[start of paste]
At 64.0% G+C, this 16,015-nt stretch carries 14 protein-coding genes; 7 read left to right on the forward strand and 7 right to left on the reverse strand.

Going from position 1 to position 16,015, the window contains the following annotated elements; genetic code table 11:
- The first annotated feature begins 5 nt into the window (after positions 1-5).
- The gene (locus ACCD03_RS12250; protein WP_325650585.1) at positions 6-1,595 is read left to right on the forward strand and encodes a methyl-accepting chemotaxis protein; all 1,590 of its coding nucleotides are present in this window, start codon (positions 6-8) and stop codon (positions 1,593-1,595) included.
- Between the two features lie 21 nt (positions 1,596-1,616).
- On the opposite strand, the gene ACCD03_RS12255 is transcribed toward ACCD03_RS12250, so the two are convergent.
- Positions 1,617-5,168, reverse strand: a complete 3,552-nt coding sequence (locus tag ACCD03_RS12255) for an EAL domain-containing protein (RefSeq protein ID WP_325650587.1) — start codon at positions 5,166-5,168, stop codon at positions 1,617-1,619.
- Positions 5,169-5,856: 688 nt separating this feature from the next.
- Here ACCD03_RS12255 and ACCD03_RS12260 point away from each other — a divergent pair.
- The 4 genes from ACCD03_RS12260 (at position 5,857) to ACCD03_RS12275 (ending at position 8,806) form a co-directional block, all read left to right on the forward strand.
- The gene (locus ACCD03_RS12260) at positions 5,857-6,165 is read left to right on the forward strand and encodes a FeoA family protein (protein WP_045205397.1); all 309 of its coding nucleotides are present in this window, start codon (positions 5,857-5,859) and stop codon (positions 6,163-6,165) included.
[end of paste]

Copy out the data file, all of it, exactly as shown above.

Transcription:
At 64.0% G+C, this 16,015-nt stretch carries 14 protein-coding genes; 7 read left to right on the forward strand and 7 right to left on the reverse strand.

Going from position 1 to position 16,015, the window contains the following annotated elements; genetic code table 11:
- The first annotated feature begins 5 nt into the window (after positions 1-5).
- The gene (locus ACCD03_RS12250; protein WP_325650585.1) at positions 6-1,595 is read left to right on the forward strand and encodes a methyl-accepting chemotaxis protein; all 1,590 of its coding nucleotides are present in this window, start codon (positions 6-8) and stop codon (positions 1,593-1,595) included.
- Between the two features lie 21 nt (positions 1,596-1,616).
- On the opposite strand, the gene ACCD03_RS12255 is transcribed toward ACCD03_RS12250, so the two are convergent.
- Positions 1,617-5,168, reverse strand: a complete 3,552-nt coding sequence (locus tag ACCD03_RS12255) for an EAL domain-containing protein (RefSeq protein ID WP_325650587.1) — start codon at positions 5,166-5,168, stop codon at positions 1,617-1,619.
- Positions 5,169-5,856: 688 nt separating this feature from the next.
- Here ACCD03_RS12255 and ACCD03_RS12260 point away from each other — a divergent pair.
- The 4 genes from ACCD03_RS12260 (at position 5,857) to ACCD03_RS12275 (ending at position 8,806) form a co-directional block, all read left to right on the forward strand.
- The gene (locus ACCD03_RS12260) at positions 5,857-6,165 is read left to right on the forward strand and encodes a FeoA family protein (protein WP_045205397.1); all 309 of its coding nucleotides are present in this window, start codon (positions 5,857-5,859) and stop codon (positions 6,163-6,165) included.